to be hung without process of law, and the tocsin might be rung to
gather a force for the purpose of capturing them. The king, however,
invited all that desired to present him their requests to depute one of
had disappeared. Actuated by curiosity or by a desire to spare his life,
she requested him to be sent for. It was too late; he had already been
despatched.3 For the most part, the victims displayed great
constancy and courage. Many died with the words of the psalms
1 La Planche, 257, 262.
2 "The 17th of this present there were twenty-two of these
rebellis drowned in sacks, and the 18th of the same at night twenty-five
more. Among all these which be taken, there be eighteen of the bravest
captains of France." Throkmorton to the queen, March 21st, Forbes, i. 378.
3 La Planche, 257, 263.
of Marot and Beza on their lips.1 Castelnau, after having in his
interrogatory made patent to all the hypocrisy of the cardinal and the
cowardice of the chancellor, died maintaining that, before he was
pronounced guilty of treason, the Guises ought to be declared kings of
France. Villemongys, upon the scaffold, dipped his hands in the blood of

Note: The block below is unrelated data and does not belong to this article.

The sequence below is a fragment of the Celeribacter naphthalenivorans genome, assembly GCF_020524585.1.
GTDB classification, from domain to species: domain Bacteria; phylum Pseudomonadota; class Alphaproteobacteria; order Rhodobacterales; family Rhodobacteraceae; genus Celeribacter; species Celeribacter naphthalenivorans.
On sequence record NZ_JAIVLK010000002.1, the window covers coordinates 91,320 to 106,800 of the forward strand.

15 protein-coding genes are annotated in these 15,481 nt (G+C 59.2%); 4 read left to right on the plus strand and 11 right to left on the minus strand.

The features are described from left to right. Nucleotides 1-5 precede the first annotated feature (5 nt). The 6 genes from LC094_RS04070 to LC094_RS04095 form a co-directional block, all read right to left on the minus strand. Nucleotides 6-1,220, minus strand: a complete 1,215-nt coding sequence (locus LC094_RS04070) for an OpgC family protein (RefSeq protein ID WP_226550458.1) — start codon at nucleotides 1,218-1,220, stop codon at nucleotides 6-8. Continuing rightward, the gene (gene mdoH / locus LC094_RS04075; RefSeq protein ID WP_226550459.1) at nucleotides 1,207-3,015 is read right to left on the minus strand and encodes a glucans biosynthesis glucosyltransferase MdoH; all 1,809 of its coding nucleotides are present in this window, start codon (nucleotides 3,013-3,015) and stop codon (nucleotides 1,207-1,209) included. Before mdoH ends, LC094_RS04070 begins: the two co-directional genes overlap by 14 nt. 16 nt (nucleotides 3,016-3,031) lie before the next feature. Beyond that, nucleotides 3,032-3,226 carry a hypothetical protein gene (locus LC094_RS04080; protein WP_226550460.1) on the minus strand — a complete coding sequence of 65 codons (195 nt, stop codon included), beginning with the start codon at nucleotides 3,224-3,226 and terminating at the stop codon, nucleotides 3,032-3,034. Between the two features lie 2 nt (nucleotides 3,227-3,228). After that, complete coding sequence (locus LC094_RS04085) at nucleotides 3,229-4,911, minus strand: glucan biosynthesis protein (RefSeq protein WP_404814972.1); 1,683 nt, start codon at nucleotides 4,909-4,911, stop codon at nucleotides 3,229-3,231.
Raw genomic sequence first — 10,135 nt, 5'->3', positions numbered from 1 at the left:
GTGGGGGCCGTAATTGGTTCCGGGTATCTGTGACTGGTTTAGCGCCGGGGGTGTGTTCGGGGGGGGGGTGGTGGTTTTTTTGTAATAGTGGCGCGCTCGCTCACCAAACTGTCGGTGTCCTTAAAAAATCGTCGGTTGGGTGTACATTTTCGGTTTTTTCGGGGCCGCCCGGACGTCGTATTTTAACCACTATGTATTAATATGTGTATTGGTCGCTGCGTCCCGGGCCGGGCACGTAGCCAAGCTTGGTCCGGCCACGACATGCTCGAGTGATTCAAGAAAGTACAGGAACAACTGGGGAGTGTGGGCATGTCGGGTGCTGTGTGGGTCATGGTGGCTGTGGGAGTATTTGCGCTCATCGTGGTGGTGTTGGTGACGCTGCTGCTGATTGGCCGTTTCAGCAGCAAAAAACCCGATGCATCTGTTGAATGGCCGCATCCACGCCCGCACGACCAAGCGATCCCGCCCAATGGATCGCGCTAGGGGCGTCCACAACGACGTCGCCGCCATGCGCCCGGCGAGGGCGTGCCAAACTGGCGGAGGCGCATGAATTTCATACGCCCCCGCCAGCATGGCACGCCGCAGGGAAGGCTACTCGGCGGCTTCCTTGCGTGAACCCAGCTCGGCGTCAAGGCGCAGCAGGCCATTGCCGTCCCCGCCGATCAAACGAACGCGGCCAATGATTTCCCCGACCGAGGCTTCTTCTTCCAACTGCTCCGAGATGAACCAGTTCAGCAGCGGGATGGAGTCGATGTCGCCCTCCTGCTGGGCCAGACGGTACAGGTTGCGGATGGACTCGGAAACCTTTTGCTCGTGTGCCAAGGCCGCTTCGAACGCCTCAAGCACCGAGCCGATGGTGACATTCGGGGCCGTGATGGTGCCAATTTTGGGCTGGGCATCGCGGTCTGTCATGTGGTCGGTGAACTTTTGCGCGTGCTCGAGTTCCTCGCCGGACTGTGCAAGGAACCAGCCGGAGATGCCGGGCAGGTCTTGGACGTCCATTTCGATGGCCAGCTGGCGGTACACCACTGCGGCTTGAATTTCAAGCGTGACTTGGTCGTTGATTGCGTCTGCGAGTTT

his companions, and, raising them toward heaven, exclaimed in a loud
voice: "Lord, this is the blood of Thy children, unjustly shed. Thou
wilt avenge it!"2 The body of La Renaudie was first hung upon one of
the bridges of Amboise, with the superscription: "La Renaudie, styling
himself Laforest, author of the conspiracy, chief and leader of the
rebels." Afterward it was quartered, and his head, in company with the
heads of others, was exposed upon a pole on a public square.3 The
sight of these continually recurring executions, succeeding a fearful
struggle in which so many of his subjects had taken part, is said to
have affected even the young king, who asked, with tears, what he had
done to his people to animate them thus against him. It is even reported
that, catching for an instant, through the mist with which his advisers
sought to keep his mind enshrouded, a glimpse of the true cause of the
discontent, he made a feeble suggestion, which was easily parried, that
the Guises should for a time retire from the court, in order that he
might find out whether the popular enmity was in reality directed